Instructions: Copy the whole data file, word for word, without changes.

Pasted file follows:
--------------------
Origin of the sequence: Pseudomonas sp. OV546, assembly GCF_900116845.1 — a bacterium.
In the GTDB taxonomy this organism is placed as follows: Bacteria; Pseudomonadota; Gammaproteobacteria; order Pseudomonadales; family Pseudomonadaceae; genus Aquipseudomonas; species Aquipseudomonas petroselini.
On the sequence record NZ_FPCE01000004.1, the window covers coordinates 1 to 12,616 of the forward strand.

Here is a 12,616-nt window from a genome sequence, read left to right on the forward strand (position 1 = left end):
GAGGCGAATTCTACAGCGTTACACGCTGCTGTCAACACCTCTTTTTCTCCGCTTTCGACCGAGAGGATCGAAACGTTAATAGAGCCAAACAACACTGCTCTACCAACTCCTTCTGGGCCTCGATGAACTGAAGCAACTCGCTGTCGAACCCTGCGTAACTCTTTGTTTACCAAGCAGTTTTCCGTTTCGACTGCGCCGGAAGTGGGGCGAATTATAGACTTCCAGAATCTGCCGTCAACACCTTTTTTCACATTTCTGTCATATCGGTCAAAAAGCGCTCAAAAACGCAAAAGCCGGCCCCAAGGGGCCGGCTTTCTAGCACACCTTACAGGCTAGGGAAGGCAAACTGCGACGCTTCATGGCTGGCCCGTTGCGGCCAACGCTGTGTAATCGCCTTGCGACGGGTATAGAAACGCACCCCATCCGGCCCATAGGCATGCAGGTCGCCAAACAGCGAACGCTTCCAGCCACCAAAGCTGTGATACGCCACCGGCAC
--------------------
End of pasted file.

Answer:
Origin of the sequence: Pseudomonas sp. OV546, assembly GCF_900116845.1 — a bacterium.
In the GTDB taxonomy this organism is placed as follows: Bacteria; Pseudomonadota; Gammaproteobacteria; order Pseudomonadales; family Pseudomonadaceae; genus Aquipseudomonas; species Aquipseudomonas petroselini.
On the sequence record NZ_FPCE01000004.1, the window covers coordinates 1 to 12,616 of the forward strand.

Here is a 12,616-nt window from a genome sequence, read left to right on the forward strand (position 1 = left end):
GAGGCGAATTCTACAGCGTTACACGCTGCTGTCAACACCTCTTTTTCTCCGCTTTCGACCGAGAGGATCGAAACGTTAATAGAGCCAAACAACACTGCTCTACCAACTCCTTCTGGGCCTCGATGAACTGAAGCAACTCGCTGTCGAACCCTGCGTAACTCTTTGTTTACCAAGCAGTTTTCCGTTTCGACTGCGCCGGAAGTGGGGCGAATTATAGACTTCCAGAATCTGCCGTCAACACCTTTTTTCACATTTCTGTCATATCGGTCAAAAAGCGCTCAAAAACGCAAAAGCCGGCCCCAAGGGGCCGGCTTTCTAGCACACCTTACAGGCTAGGGAAGGCAAACTGCGACGCTTCATGGCTGGCCCGTTGCGGCCAACGCTGTGTAATCGCCTTGCGACGGGTATAGAAACGCACCCCATCCGGCCCATAGGCATGCAGGTCGCCAAACAGCGAACGCTTCCAGCCACCAAAGCTGTGATACGCCACCGGCAC